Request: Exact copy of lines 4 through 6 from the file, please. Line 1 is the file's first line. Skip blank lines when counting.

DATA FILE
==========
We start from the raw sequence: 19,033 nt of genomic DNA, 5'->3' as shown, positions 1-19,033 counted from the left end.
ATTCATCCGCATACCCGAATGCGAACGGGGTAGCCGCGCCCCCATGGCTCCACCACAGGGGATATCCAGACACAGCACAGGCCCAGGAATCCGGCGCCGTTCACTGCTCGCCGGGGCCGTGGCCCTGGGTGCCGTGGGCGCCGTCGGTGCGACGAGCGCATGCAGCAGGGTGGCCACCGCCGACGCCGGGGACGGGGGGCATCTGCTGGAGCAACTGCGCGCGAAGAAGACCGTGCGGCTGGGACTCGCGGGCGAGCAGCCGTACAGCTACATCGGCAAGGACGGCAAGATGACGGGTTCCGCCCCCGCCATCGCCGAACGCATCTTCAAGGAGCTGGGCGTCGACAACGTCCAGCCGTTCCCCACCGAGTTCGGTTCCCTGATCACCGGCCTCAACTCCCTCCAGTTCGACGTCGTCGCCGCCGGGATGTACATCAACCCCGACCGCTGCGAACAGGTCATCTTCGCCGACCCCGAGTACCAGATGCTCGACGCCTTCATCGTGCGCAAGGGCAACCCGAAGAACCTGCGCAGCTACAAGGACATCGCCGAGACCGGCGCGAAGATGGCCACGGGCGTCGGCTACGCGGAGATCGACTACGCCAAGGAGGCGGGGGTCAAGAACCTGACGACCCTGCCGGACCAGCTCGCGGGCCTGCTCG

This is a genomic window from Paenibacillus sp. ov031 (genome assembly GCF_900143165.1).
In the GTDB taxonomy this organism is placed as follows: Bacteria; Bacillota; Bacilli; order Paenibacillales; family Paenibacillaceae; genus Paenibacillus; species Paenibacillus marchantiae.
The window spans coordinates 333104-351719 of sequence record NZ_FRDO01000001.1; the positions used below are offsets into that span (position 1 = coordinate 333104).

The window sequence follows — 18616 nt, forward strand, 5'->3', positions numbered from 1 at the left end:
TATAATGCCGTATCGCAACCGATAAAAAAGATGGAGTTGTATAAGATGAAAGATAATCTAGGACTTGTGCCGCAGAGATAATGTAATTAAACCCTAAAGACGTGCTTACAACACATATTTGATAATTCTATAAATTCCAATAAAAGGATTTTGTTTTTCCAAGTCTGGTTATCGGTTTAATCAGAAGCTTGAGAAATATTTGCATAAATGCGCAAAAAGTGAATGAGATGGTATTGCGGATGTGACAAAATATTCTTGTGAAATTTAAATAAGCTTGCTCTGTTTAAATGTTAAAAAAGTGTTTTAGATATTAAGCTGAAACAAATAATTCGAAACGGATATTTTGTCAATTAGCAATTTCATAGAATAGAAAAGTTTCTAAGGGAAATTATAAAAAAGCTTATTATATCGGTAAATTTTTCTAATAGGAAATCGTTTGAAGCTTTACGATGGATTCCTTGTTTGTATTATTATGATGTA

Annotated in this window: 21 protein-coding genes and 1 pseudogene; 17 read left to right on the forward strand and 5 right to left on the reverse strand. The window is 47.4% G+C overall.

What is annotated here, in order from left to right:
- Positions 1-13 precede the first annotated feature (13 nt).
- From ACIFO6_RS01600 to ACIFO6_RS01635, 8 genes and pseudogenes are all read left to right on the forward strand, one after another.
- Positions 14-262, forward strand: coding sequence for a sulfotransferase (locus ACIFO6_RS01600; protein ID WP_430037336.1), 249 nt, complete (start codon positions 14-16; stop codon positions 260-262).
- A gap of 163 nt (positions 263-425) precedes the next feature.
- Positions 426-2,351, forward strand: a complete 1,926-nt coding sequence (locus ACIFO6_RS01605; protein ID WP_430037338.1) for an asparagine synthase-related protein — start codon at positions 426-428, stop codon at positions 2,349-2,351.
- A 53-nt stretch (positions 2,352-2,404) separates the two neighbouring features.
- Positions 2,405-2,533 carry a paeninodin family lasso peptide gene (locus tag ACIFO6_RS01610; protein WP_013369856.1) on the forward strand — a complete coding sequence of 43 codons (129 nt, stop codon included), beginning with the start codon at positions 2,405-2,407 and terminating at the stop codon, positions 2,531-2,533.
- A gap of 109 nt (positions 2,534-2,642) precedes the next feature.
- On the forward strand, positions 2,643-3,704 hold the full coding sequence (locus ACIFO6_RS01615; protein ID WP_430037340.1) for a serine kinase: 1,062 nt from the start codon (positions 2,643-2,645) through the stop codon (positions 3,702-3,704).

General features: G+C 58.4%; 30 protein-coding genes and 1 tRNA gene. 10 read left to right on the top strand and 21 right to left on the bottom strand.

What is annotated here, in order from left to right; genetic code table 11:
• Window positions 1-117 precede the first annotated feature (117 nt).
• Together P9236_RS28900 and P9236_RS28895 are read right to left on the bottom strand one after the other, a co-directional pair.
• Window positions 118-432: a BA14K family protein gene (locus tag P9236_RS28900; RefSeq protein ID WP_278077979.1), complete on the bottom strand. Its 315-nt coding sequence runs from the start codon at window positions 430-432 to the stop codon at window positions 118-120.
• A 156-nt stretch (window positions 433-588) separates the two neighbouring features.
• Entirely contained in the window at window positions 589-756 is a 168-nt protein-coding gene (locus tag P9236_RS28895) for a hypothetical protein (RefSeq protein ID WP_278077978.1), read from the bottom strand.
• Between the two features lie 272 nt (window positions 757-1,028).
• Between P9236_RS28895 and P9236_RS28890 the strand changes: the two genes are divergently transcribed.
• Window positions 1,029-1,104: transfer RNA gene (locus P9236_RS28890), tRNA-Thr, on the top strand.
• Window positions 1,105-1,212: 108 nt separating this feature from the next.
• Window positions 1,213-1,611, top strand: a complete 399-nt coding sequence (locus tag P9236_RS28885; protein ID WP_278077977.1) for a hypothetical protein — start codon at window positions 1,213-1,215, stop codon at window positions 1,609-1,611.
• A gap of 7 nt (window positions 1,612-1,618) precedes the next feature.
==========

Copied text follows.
In the GTDB taxonomy this organism is placed as follows: Bacteria; Bacillota; Bacilli; order Paenibacillales; family Paenibacillaceae; genus Paenibacillus; species Paenibacillus marchantiae.
The window spans coordinates 333104-351719 of sequence record NZ_FRDO01000001.1; the positions used below are offsets into that span (position 1 = coordinate 333104).

The window sequence follows — 18616 nt, forward strand, 5'->3', positions numbered from 1 at the left end: